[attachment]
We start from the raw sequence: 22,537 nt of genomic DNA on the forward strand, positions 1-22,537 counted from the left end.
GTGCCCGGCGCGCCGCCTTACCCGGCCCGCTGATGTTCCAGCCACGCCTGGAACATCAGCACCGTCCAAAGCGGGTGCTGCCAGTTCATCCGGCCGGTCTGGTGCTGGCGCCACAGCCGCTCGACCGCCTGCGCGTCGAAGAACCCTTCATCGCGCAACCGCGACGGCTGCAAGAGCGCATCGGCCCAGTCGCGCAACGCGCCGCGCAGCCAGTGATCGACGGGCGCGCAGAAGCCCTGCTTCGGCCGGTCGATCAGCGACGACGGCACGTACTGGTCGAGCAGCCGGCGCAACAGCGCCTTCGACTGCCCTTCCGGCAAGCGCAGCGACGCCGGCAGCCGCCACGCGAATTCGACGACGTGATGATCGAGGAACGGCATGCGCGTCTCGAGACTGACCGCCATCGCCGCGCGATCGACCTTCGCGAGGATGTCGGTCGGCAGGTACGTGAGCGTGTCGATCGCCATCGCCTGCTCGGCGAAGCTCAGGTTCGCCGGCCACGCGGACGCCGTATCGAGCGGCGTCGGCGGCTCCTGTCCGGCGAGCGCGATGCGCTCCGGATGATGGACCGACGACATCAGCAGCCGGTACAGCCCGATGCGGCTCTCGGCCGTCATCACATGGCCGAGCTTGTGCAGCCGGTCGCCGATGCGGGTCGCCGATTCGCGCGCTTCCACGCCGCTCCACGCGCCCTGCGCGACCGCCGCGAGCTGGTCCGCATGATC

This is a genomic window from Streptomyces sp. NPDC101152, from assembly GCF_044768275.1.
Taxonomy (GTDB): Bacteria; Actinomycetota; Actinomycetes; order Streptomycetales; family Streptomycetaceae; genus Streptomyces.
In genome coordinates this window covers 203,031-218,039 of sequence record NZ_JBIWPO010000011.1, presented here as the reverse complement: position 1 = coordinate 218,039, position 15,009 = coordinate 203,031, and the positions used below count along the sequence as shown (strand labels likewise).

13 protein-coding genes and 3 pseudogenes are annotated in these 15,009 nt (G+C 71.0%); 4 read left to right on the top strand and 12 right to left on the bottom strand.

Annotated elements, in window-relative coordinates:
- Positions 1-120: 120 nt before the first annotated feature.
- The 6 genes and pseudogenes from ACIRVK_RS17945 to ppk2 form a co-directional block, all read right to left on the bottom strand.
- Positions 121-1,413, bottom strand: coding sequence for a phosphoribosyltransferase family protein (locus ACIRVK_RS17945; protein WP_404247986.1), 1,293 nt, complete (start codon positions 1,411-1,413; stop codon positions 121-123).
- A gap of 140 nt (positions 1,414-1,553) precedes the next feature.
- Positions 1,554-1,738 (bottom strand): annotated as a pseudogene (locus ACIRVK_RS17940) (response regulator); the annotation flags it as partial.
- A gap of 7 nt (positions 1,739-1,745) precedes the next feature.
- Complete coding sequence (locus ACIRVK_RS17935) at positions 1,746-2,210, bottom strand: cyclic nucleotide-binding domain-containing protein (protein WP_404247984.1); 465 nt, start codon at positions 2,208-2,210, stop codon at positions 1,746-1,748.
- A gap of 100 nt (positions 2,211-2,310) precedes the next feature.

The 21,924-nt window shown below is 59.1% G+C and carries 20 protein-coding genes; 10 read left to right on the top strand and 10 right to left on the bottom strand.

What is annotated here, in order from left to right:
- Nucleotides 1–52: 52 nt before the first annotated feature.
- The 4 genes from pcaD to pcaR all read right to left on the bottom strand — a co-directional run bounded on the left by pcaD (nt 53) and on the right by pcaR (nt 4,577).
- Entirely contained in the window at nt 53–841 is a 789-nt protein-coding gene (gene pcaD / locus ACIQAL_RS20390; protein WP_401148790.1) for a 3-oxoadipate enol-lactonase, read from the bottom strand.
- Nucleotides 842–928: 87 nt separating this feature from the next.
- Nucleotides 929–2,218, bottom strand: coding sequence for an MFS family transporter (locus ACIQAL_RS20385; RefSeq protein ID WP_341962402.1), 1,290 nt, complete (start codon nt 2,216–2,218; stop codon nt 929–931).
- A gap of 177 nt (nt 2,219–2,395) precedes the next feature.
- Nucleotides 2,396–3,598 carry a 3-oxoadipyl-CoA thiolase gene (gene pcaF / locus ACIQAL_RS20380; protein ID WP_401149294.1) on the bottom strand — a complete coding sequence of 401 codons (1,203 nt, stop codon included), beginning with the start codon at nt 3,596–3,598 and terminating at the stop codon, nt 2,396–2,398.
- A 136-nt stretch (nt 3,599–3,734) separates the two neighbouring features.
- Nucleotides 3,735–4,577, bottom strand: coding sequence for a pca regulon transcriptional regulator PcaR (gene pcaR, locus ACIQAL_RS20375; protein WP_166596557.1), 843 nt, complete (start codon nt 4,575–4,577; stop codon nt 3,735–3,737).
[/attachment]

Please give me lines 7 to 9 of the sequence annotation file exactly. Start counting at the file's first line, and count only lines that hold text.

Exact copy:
Annotated elements, in window-relative coordinates:
- Positions 1-120: 120 nt before the first annotated feature.
- The 6 genes and pseudogenes from ACIRVK_RS17945 to ppk2 form a co-directional block, all read right to left on the bottom strand.